Arrowroot recipes

Purchasing Arrowroot Powder

Now, the downside. Finding arrowroot powder is easy online, more difficult in stores. Every day grocery stores won’t carry it, though many Whole Foods or specialty health food stores will almost definitely have it in stock. Wherever you shop, look for it in the grains or baking supplies aisle or if there is a gluten-free section. Arrowroot powder is also called arrowroot starch and arrowroot flour on labels and recipes.

Popular on Amazon

Here are a few of the most popular Arrowroot powder products listed on Amazon.com

Three bags of Arrowroot flour found on Amazon

Some of the links above are affiliate links, which pay me a small commission for my referral at no extra cost to you!

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Jessica Gavin

I'm a culinary school graduate, cookbook author, and a mom who loves croissants! My passion is creating recipes and sharing the science behind cooking to help you gain confidence in the kitchen.

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32 Comments Leave a comment or review

  1. Laura Olevsky says

    I would like to use arrow root instead of xanthan gum in my baked goods. I know more arrow root is needed than xanthan gum. Is there some sort of ratio as 1 to 1 doesnt seem to be it? Most of the recipes I use call for 1/2 tsp to 2 tsp xanthan gum. What would you suggest for arrow root measurement?

  2. Donna Guidry says

    I am confused… you say (and others say) arrowroot can be used instead of cornstarch in pie fillings (puddings), but then you say arrowroot is not “compatible with cream-based sauces as it undesirably changes the texture. It’s also not recommended for any non-frozen dairy products, seeing as it will create a slimy and undesirable consistency.” Let me confirm, please, I am not sure I understand that quote—- I can use arrowroot (making a slurry, of course, to introduce it) to my pie fillings (puddings) and the texture won’t change? I always made puddings with cornstarch and loved them not, stored the leftovers in the fridge, but warmed them up in the microware to have hot pudding again. Can I do that, I hope, with arrowroot. I really don’t want to use cornstarch with all the negative stuff written about most corn being GMO. Thank you for your time–I really appreciate it and your article. Donna, a grandma in Texas

    • Jessica Gavin says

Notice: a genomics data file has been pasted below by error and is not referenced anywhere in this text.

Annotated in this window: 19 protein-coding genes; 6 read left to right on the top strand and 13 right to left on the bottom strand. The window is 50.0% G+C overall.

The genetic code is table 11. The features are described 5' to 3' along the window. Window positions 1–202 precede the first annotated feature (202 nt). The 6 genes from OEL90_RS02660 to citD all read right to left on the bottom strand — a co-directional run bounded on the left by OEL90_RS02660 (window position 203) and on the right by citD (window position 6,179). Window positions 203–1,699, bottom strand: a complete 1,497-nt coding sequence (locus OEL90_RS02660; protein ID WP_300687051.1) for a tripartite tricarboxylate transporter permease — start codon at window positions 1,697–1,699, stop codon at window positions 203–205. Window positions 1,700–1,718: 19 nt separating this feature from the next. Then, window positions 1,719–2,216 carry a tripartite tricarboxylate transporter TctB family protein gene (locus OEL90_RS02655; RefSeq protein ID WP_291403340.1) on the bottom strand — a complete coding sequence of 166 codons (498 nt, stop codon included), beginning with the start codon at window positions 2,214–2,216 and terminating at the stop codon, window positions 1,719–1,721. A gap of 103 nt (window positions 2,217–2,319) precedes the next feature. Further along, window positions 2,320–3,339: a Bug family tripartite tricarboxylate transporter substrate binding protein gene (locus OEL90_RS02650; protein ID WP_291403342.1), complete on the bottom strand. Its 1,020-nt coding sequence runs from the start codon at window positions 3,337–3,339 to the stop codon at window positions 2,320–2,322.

Great questions, Donna! Arrowroot can be used for effectively thickening gravies and some pie fillings. It could be used in thickening dairy based fillings for puddings and custards, however, you will notice a texture difference (slimier) compared to using cornstarch. Therefore, it’s not ideal. If you reheat the pudding using arrowroot, it will thin out in consistency because the gel-like matrix begins to break down and release the moisture that was trapped. So it won’t taste as good reheated.

    • Jessica Gavin says

      There are some products sold containing arrowroot powder for children. However, I would consult with your doctor first before giving it to your child if there are having diarrhea symptoms.

    • Jessica Gavin says

      Yes, you can use arrowroot powder for banana pudding, just follow my substitution and cooking tips in this post. I don’t have a banana pudding recipe yet to share. Let me know how it goes!

  3. Clive Woolley says

    Can I use arrowroot to help set a cheesecake, not baked, made with creme fraiche and ricotta? If not, what should I use?

  4. Liz says

    Hi Jessica! Thank you for this information, it was helpful when I baked a quick bread and had no arrowroot powder on hand, I used cornstarch instead, it came out good.
    I have one question tho, would you suggest arrowroot powder to replace egg in baking ?

    • Jessica Gavin says

      Great to know that the cornstarch worked as a good substitute for arrowroot powder! You can use some arrowroot powder to substitute for the egg as a binder. However it will not leaven the baked good, so the texture will be denser. What are you making?